An optional final payment is something in a car finance or leasing agreement that allows the customer to pay a one-off fee to own the vehicle at the end of the agreement. It is most commonly found in personal contract purchase type of product.
An optional final payment is most often found in car finance and car leasing products where you don’t actually own the vehicle during the term of the agreement. Instead you effectively hire the vehicle across the finance period.
One you reach the end of the agreement, you often have an option to pay a one-off final fee to own the vehicle. This optional final payment, sometimes referred to as a balloon payment, allows you to pay off any outstanding value on the car and take ownership.
In most leasing agreements, the amount you pay across the agreement is based on the loss of value, or depreciation, that the car suffers from the start until the end of the contract. This depreciation can be somewhat predicted, so the car finance provider will examine the marketplace and how the prices of other cars have fallen across the years to predict how much the car will be worth at the end of the agreement. This is what’s referred to as the guaranteed future value.
It’s this guaranteed future value that will be used to set the price of the optional final payment.
The car finance provider will want to ensure that the value of the car is preserved, so that the guaranteed future value they set is not higher than the value of the vehicle itself. To preserve the value, you will need to stick to annual mileage limits and preserve the car’s condition. If you go out of these guidelines, then you will often be charged a few.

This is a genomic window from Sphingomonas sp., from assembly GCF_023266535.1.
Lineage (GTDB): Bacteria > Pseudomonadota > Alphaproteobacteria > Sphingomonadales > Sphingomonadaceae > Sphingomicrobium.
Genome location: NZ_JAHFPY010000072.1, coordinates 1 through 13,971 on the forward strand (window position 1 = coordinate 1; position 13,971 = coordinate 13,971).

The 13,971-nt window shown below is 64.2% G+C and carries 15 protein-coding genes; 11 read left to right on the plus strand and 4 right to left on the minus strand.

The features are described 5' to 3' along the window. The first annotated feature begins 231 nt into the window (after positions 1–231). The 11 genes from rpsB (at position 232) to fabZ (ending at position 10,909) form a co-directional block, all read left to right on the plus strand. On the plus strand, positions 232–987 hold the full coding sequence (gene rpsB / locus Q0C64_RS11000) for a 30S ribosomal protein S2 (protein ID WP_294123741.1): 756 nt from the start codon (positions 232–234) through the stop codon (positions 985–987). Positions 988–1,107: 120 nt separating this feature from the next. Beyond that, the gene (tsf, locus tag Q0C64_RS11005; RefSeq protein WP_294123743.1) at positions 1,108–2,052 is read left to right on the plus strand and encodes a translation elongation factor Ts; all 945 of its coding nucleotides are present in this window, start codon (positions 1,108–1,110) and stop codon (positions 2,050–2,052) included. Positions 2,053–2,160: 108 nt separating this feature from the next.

This will affect the value of the car at the end of the agreement. However, the optional final payment may not change. It all depends on the terms of the agreement set at the start. The price of the payment may go down if the vehicle has exceeded the milage and condition requirements, but you will have already paid a penalty as a result, so the change in cost may not be that apparent.
If you want to pay the optional final payment, but don’t have the funds to pay it off in one lump sum, then you may be able to finance the cost. You should speak to the finance provider to see what options they have. You should also shop around and see what other quotes you can get, as you shouldn’t assume using the same provider will result in the best deal.
The good thing about financing the optional final payment is that you will own the car at the end of the agreement, meaning you no longer have to be concerned about mileage and condition limits.
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